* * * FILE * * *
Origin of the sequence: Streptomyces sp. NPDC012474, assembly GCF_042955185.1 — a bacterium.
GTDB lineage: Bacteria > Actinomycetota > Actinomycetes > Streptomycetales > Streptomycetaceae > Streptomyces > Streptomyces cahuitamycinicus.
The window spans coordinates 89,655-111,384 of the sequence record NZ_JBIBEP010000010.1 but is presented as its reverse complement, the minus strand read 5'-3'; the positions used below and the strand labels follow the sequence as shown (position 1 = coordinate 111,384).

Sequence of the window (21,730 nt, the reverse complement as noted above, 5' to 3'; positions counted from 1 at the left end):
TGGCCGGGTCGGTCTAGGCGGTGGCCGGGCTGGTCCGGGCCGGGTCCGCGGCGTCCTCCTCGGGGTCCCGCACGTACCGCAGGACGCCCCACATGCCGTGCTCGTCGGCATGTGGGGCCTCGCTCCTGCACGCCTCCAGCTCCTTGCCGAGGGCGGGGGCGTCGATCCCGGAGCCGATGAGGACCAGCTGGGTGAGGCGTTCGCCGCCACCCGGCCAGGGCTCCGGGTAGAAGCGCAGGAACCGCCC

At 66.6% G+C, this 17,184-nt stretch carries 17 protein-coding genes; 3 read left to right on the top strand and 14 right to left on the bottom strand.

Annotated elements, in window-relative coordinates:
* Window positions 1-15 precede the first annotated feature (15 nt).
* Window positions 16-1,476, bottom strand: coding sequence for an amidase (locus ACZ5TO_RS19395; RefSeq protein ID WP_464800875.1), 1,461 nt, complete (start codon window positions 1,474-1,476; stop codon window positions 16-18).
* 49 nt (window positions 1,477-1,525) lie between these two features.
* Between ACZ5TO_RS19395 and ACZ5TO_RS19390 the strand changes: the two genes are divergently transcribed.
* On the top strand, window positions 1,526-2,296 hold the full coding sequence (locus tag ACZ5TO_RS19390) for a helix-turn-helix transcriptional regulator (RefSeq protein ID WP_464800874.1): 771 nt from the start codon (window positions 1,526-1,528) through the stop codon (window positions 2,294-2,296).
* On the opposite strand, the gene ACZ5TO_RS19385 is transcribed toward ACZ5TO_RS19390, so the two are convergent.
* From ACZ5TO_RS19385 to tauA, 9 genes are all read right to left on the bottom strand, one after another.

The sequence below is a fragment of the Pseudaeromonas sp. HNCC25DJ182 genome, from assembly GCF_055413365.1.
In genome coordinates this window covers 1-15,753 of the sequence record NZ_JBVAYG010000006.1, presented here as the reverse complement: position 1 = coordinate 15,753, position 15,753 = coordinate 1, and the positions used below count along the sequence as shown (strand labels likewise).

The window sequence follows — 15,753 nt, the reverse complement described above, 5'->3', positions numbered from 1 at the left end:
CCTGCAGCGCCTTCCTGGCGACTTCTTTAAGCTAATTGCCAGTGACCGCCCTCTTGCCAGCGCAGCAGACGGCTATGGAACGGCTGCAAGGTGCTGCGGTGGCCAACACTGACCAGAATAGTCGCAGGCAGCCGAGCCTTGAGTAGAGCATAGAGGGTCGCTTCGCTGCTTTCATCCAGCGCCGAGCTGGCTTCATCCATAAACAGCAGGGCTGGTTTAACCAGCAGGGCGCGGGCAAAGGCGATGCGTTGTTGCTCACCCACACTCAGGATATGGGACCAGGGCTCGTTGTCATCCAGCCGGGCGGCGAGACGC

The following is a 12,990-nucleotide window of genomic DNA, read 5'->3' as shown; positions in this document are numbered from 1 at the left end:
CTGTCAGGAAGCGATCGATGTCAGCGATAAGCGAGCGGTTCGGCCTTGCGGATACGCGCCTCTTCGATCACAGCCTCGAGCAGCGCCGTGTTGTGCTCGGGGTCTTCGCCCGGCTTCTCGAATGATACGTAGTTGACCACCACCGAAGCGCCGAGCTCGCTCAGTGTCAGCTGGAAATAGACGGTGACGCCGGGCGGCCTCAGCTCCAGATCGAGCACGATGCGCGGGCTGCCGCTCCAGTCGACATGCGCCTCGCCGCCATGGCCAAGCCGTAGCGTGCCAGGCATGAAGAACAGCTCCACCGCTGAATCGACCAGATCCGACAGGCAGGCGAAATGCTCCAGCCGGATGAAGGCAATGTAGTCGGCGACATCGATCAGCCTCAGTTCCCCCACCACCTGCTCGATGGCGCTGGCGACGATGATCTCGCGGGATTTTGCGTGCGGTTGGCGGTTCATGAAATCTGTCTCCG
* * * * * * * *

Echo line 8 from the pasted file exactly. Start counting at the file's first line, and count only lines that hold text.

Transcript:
* Window positions 1-15 precede the first annotated feature (15 nt).